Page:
Dir: Giuseppe Ferrara. Italy. 2002. 127mins.

With its controversial reconstruction of the life and mysterious death of Italian banker Roberto Calvi, Giuseppa Ferrara's latest film was designed to create an even bigger stir than his earlier political outings. God's Bankers has done so on one level at least: at the end of its third week of release, a Italian judge ordered its withdrawal after an injunction presented by Flavio Carboni, a businessman whose role in the Calvi affair is shown in a decidedly unflattering light. The distributors immediately slapped
Last week before the ban
across posters and newspaper ads; but the ruse has failed to rouse audiences, taking to date a mere Euros 296,891 after four weeks. This is understandable, as Ferrara seems so excited by the controversial story that he has neglected to make a decent film out of it: instead of blending a mass of newspaper and court reports into a tight drama, he has created an undigested mass which does not even have technical merits. Aside from very specialised markets, the film's chances abroad must be slim.

Ferrara has made a name for himself with films about political conspiracy, taking on the kidnap and slaying of former Italian Primer Minister Aldo Moro (The Moro Case, 1986) and the assassination of a leading anti-Mafia judge (Giovanni Falcone, 1988). Both made for adequate, though visually unexciting, TV-style dramas. Here he turns his attentions to Calvi, found hanging under Blackfriars Bridge, London in June 1982, an apparent case of suicide, after the financial ruin of his Banco Ambrosiano, Italy's second-largest private bank. But Calvi was a member of the P2 masonic lodge, a powerful, unelected power centre; and also had close ties with the Vatican bank IOR, and with Italo-American banker and power-broker Michele Sindona, the Darth Vader of Italian finance. The whole affair turned into a sort of Disneyland for conspiracy theorists, who still go into ecstasies about the occult significance of Calvi's place of death, the bridge of the black friars. The official story was no less convoluted: a series of court cases - most of them still pending - generated reams of documents. But if it all seemed terribly confusing at the time, God's Bankers pulls off the difficult feat of making it even more confusing today.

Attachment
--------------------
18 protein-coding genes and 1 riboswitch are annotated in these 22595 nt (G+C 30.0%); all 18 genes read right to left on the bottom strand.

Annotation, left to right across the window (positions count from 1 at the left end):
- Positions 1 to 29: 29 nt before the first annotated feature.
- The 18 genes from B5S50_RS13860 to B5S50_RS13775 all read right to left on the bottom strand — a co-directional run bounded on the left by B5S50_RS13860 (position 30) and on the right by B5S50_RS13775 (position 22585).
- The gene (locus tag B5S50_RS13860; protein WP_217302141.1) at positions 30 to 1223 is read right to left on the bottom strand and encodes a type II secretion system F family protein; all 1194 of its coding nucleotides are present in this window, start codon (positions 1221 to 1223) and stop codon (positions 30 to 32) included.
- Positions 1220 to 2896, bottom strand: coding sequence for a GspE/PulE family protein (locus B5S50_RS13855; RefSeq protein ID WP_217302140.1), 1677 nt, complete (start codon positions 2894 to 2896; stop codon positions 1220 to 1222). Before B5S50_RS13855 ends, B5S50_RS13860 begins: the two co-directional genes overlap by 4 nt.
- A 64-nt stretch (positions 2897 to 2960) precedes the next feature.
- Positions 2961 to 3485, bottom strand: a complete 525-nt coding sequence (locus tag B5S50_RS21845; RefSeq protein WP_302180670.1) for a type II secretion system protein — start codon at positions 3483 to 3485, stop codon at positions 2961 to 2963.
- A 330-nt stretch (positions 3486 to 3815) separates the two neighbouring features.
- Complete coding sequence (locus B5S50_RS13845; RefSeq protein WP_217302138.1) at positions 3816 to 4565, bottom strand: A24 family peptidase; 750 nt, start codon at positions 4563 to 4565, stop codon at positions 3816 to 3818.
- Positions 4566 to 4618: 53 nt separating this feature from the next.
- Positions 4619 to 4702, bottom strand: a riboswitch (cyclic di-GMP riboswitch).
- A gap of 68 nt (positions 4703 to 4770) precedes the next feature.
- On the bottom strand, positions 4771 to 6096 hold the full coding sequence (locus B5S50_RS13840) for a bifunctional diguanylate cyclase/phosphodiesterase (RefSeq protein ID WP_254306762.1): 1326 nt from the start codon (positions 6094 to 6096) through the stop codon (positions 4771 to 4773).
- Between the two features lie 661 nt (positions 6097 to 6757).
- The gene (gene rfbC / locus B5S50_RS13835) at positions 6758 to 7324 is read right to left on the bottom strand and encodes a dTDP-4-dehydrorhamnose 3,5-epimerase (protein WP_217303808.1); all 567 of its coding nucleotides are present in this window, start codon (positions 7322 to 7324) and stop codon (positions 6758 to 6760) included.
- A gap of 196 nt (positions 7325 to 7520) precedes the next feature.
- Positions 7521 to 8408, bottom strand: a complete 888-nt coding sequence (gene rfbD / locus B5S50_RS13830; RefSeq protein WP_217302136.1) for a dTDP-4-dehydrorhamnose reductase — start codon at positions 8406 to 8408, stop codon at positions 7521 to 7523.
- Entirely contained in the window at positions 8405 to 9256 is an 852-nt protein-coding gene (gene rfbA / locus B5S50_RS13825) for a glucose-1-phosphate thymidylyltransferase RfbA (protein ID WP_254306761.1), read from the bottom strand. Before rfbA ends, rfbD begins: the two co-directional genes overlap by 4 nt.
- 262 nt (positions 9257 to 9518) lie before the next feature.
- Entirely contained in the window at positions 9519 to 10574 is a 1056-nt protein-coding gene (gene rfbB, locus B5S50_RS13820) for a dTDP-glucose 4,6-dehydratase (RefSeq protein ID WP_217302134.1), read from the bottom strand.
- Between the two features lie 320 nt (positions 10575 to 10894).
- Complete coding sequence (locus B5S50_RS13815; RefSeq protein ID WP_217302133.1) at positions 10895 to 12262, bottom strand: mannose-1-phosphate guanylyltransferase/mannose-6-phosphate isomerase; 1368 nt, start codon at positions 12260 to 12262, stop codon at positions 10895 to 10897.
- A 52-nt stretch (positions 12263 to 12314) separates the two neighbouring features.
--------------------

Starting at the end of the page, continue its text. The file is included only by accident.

With a good cast of Italian character actors led by Omero Antonutti as Calvi, the film could have been a contender - especially in the scenes of the banker's private life. Calvi is shown to be a weak man, a high-grade number-cruncher who was somehow catapulted, against his will, to the giddy (and slippery) heights of Italian finance. When not in his banker's suit, Calvi is mostly in his pyjamas and dressing gown, losing himself in the prosperous maternal embrace of wife (Pamela Villoresi), who, unique among the cast, plays it half for laughs, in Stefania Sandrelli mode.

It's the web of political and financial intrigue, however, that most interests Ferrara. And it's here that the film is at its weakest, unable to digest the succession of events and huge cast of characters, resorting instead to captions in a vain attempt to force-feed its audience (
11.06.82: Calvi hands himself over to Carboni's men
). The most bizarre of these on-screen messages comes in one of the Vatican scenes, when we suddenly read, right across the screen:
Out of respect, the Holy Father's face is not shown in the film
(though we do see the Holy Father, later, working out respectfully on an exercise bicycle). We also see some big players of the Italian political scene, including Guilio Andreotti and Bettino Craxi, played by lookalikes who appear to have stepped out of a popular Italian satirical TV show. Rutger Hauer commands authority as wily cardinal Marcinkus, but even he can only do so much with pidgin Anglo-Italian lines like
What the fuck stai dicendo'
. The corny orchestral suspense soundtrack and the lighting that illuminates the line where Calvi's facial make-up ends only make things worse.

Prod co: Sistina Cinematografica, Metropolis Film
It dist:
Columbia TriStar Italia
Enzo Gallo
Int'l sales:
Gruppo Minerva International
Armenia Balducci, Giuseppe Ferrara
Federico del Zoppo
Prod des:
Davide Bassan
Adriano Tagliavia
Pino Donaggio
Main cast:
Omero Antonutti, Pamela Villoresi, Giancarlo Giannini, Rutger
Hauer, Alessandro Gassman